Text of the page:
Automakers cut programs and reassess future plans for EV production as consumer demand plummets
In recent months, some of the biggest car manufacturers have postponed their plans to produce more electric vehicle (EV) by 2030.
Ford Motor Co. (Ford) paused its $3.5 billion electric car plant in Marshall, Michigan. Both General Motors (GM) and Honda have also canceled a program to sell EVs for around $30,000. Ford has also postponed $12 billion in EV investment, citing market conditions.
Despite $1.7 billion of promised taxpayer incentives for its Michigan plant and site readiness, Ford claimed that it is not confident it can run the plant competitively.
A final decision has yet to be made about the plant which officials previously announced would create 2,500 jobs with an average wage of $45,136.
The Ford factory was slated to improve affordability and produce at least two million EVs globally by 2026 to help reach President Joe Biden’s target of 50 percent EV sales by 2030.
However, factors like higher labor costs, rising interest rates and inflation have left car makers with no choice but to cut programs and review future plans. According to automotive research company Kelley Blue Book, the average EV price in July was $53,469 — higher than the $48,334 for gas-powered vehicles. (Related: EV COLLAPSE: Electric vehicle manufacturer Lordstown Motors files for bankruptcy.)
John Mozena, an expert with decades of experience in the automotive and battery industries and the president of the Center for Economic Accountability, said that the current situation is a “great example” of central planning.
According to Mozena, it shows “what happens when government central economic planning runs face-first into the real world of consumers having inconvenient opinions and making actual decisions.”
Mozena added that it doesn’t matter how many EVs automakers build because the focus should be on “how many EVs consumers want to buy and drive.”
Since 1980, consumers have chosen gas and diesel-powered vehicles over electric cars because of factors like inadequate charging stations, range anxiety and a higher up-front cost compared to an internal combustion engine.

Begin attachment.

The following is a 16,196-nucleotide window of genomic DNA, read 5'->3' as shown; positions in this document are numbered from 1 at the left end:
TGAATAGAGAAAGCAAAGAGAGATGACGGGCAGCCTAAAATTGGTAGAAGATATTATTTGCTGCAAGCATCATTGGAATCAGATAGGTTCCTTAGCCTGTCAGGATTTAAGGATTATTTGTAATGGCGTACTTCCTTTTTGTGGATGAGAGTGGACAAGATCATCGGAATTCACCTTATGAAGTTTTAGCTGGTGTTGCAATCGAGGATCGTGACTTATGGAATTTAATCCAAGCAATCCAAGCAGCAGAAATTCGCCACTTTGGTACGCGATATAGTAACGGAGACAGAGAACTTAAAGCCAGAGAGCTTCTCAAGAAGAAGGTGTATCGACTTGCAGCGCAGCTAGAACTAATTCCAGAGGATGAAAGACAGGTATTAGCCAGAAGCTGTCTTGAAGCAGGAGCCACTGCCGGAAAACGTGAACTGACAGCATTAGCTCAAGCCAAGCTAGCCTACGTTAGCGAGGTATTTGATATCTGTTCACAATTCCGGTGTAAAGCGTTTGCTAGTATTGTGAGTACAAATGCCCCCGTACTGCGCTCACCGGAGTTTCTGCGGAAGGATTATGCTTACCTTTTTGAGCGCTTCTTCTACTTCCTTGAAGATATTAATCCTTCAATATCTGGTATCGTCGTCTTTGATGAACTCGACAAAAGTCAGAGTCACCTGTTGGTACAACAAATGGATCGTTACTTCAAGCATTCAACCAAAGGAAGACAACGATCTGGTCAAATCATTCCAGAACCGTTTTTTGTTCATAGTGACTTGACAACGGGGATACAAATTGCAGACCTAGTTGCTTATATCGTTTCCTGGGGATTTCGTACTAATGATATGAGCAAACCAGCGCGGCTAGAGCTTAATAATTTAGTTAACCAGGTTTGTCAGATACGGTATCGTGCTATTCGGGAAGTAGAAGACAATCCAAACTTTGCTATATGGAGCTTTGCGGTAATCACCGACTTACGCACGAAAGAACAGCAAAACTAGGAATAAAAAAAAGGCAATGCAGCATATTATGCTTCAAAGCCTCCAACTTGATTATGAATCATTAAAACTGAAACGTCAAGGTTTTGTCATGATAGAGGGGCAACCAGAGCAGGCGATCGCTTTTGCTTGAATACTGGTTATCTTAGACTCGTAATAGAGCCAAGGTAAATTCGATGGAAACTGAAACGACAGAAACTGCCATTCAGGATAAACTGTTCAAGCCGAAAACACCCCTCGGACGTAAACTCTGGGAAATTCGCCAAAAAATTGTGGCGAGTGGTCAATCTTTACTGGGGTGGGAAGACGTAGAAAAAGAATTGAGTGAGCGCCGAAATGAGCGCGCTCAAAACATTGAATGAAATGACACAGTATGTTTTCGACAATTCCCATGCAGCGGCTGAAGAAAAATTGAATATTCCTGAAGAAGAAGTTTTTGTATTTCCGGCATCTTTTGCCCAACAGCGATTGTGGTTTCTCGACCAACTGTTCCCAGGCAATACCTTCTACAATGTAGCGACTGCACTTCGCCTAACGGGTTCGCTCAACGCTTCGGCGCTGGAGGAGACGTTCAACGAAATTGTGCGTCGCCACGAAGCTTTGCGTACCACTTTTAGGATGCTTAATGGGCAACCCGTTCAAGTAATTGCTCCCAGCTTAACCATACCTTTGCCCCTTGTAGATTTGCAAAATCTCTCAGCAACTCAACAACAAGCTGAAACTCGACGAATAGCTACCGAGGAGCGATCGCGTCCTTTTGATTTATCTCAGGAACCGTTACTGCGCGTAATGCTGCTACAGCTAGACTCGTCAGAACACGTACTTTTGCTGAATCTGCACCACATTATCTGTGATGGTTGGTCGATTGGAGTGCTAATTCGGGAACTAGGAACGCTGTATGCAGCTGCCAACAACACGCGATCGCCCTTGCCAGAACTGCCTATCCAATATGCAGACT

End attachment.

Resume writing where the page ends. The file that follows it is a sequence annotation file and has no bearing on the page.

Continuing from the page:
In the upper Midwest, Illinois leads the race to register EVs with nearly 80,000, while Minnesota has 41,417 and Michigan has 34,380.
Michigan is targeting to register two million EVs by 2030, while Minnesota and Illinois each target one million by the same year.
Automakers continue to misalign with consumer preferences
Mozena said automakers often get consumer preferences wrong even though they employ experts to predict what vehicles and features will be in demand with consumers.
Mozena also said it’s a big issue if the entire industry misaligns with consumer preferences because of “mandates from federal bureaucrats in D.C.”
Mozena warned that telling people to buy an expensive and inconvenient car because the government said so isn’t a good selling point on the dealership showroom floor. The government telling consumers to buy electric cars is no different from politicians and bureaucrats forcing compact fluorescent lightbulbs (CFLs) on shoppers.
The government had previously created laws, regulations and subsidies to force consumers into replacing old incandescent lightbulbs with new CFLs that didn’t look great, didn’t fit existing light fixtures, created big toxic waste risks and were overall not what consumers wanted. The shift to CFLs slowed down the transition to LED lights which offered similar or better environmental benefits and that consumers preferred more.
Mozena advised that the government must set a goal to reduce pollution and then let companies fix that problem.
However, the government is now making “very specific choices” and taking large risks with taxpayer dollars on specific technological solutions that don’t always end up making the most sense.
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